Would You Give Steve Cohen Your Money?

Rebranding of a business today transcends industry, company size, and history. Costs associated with relaunching a logo or overhauling an image alone run into the millions and when there's controversy involved, the collateral damage can be even worse.

Hedge fund SAC Capital Advisors, which in its prime oversaw $15 billion in assets under management, is now in that boat, mired in an alleged insider trading scheme surrounding a pair of portfolio managers at the firm. According to the SEC, the asset management firm allegedly profited and avoided losses of $275 million plus as a result of insider trading, and the money managers received millions in bonuses as a result of their performance.

Not surprisingly, SAC Capital wants to change its name in the wake of the controversy, and in the process attempt to alter public opinion on the firm's reputation. Last month, the hedge fund conceded to pay the government $1.2 billion in a settlement. That's on top of the more than $600 million it agreed to pay the SEC.  

Any publicity is good publicity, right?
Fifty-seven year old Steven A. Cohen, founder of the firm that bears his initials, has his work cut out for him. Even with the best of corporate governance, asset managers have to prove themselves to investors time and time again; after all, those folks are investing in that individual trader or money manager as much as they are the brand. And this phenomenon is precisely what threatens to be Cohen's undoing.

To be clear, SAC Capital will not be taking outside capital for a while, instead scaling back to become a family office and limiting the investment activity to Cohen's own capital, similar to the way Julian Robertson ran his hedge fund after the tech bubble burst. Hedge fund managers, however, are an often brazen breed that don't give up easily, and there's no telling when Cohen may decide he wants to invest clients' money again. In fact, this may already be the plan.

But in an environment where even the good guys can never take their clients' trust for granted, could SAC Capital, even with a makeover, attract investors' capital once again?

Good fellas
BlackRock  (NYSE: BLK  ) is one of those "good guys," says Reputation Institute. Indeed even with a sterling reputation, one that is underscored in the retention of the firm by governments around the world, BlackRock knows how to capitalize not only on economic uncertainty but also the competition's weaknesses.  

For example, in 2012, just as JPMorgan Chase  (NYSE: JPM  ) was caught up in the London Whale trading fiasco and Goldman Sachs  (NYSE: GS  ) was suffering the defection of a top exec via a scathing letter penned to The New York Times, BlackRock launched this marketing campaign:

Today's markets are as uncertain as ever. But there is one certainty—that the future is coming. It's no longer enough to simply preserve what you have today; you have to build what you will need for tomorrow. And you can't wait until tomorrow to do so. It's time to be an investor again.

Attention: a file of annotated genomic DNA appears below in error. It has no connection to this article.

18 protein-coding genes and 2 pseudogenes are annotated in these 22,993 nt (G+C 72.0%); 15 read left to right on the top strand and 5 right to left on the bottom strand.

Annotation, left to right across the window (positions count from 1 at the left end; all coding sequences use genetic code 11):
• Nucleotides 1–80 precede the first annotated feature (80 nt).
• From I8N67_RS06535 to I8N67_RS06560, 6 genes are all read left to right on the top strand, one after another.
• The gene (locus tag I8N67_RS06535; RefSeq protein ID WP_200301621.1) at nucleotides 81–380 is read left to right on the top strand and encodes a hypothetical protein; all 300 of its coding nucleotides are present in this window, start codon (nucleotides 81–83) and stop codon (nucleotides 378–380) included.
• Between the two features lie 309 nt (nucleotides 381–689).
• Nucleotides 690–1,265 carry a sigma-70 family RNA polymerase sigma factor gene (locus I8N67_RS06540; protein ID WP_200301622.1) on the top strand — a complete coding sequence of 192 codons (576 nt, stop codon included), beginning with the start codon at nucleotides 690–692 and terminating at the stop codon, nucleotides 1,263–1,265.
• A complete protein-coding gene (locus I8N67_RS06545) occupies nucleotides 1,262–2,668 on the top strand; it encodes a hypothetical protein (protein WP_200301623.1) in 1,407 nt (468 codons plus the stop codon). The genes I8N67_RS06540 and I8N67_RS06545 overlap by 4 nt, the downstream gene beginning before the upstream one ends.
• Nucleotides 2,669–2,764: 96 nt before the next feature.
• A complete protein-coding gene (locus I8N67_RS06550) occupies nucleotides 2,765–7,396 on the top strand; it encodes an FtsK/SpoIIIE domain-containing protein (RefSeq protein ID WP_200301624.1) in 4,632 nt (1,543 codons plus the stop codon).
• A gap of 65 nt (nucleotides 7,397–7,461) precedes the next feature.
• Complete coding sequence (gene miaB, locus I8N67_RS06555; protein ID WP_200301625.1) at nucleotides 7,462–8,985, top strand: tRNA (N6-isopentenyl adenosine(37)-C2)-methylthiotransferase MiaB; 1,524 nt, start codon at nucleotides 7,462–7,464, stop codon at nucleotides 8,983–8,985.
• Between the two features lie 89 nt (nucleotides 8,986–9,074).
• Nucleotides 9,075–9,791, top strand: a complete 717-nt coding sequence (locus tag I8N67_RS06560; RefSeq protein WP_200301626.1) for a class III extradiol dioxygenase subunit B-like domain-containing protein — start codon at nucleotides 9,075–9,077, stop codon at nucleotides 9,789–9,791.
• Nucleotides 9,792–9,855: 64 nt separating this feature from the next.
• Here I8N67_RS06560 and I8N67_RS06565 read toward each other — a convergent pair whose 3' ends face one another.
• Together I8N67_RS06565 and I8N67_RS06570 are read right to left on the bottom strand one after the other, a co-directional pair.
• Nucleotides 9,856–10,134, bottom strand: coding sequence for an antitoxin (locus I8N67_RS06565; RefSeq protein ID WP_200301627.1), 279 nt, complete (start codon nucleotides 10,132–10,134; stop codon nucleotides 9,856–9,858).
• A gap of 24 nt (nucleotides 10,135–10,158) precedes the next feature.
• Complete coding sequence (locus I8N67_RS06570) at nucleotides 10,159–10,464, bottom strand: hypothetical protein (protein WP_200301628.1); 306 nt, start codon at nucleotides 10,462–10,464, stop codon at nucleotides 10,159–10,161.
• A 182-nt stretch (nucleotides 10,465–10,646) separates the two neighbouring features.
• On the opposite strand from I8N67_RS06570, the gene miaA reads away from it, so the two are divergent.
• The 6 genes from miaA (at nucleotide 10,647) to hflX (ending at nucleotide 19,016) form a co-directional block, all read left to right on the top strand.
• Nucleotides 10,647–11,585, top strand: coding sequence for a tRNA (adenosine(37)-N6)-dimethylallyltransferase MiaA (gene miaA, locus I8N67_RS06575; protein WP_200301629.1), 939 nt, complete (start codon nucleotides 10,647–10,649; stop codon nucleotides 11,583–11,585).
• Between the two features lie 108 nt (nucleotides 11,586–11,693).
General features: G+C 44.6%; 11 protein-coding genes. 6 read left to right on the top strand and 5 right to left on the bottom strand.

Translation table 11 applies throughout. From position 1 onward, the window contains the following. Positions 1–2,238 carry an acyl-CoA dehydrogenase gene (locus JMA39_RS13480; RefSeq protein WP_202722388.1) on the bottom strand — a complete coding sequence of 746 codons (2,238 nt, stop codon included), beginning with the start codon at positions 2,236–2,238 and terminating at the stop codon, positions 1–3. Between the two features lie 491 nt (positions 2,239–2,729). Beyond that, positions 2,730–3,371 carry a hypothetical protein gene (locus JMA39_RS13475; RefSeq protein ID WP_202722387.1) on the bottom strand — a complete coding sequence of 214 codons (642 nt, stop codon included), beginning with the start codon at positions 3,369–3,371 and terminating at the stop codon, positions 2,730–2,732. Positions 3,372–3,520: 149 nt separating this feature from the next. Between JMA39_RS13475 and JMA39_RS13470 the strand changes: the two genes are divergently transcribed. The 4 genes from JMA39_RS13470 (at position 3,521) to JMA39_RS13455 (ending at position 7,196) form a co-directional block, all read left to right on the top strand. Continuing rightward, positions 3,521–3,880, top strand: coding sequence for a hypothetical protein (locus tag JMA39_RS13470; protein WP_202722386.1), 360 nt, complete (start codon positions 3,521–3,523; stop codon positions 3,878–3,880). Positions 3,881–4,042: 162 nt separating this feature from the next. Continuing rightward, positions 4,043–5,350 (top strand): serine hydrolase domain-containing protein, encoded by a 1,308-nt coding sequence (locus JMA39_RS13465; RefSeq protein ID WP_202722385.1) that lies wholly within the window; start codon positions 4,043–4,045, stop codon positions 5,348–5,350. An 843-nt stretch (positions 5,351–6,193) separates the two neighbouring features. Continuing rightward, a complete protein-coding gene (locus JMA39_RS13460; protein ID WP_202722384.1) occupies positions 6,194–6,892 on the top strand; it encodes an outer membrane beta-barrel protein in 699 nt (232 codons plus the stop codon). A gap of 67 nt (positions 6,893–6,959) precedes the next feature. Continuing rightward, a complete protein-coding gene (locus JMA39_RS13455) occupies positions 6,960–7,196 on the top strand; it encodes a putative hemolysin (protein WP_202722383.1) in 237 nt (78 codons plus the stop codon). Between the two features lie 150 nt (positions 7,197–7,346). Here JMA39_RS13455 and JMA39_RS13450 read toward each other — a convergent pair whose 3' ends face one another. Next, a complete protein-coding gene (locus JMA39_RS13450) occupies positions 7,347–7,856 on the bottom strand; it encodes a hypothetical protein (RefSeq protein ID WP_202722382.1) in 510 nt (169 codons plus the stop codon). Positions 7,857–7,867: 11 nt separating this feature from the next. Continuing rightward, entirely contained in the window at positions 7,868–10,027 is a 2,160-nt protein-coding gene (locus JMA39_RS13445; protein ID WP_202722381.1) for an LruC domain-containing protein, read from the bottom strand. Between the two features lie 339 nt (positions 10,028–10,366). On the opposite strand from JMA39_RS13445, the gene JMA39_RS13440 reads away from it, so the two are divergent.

And with the strength that the markets have been exhibiting, it looks like it's time to be an investor again in 2014 as well. But while SAC Capital is unwinding its positions and returning capital to shareholders, what can it expect as it contemplates changing its brand?

Martha's moment

Let's take a look at Martha Stewart Living Omnimedia (NYSE: MSO  ) for some guidance. There are obvious differences -- for example, Stewart was never seen as a steward for other people's money, and unlike Stewart in her insider trading case, Cohen himself was not charged (although SAC trader Michael Steinberg on Dec. 18 was convicted of insider trading.) 

But both Cohen and Stewart turned to the same crisis public relations firm, Sard Verbinnen, which, speaking to the nature of the scandals, casts a similar shadow over the pair. 

At the height of Stewart's scandal, she was spending nearly $2 million per month in public relations and legal advice, according to Reputation Institute. Martha Stewart the company swung from being a profitable business to reporting a loss, and the stock price was halved. 

SAC Capital isn't publicly traded, but it profited from the hefty management and performance fees it charged clients. Now the hedge fund firm is shuttering its London office and renting out or subletting its Madison Avenue office space in New York as it scales back operations. The size of the work force, which once stood at 1,000 strong, has been slashed and the remaining employees aren't secure about their future.  

Conclusion
SAC Capital is losing vast sums -- returning capital and paying fees to make things right. But something that can't be wiped out is any damage -- direct or indirect -- to the asset manager's reputation. Whether Cohen will retain the trust of investors remains to be seen.

When you examine SAC Capital's performance, the hedge fund was up $4 billion in gross profit through the first 10 months of the year, according to The New York Times. That might help to lessen the sting for some...most certainly for Cohen.

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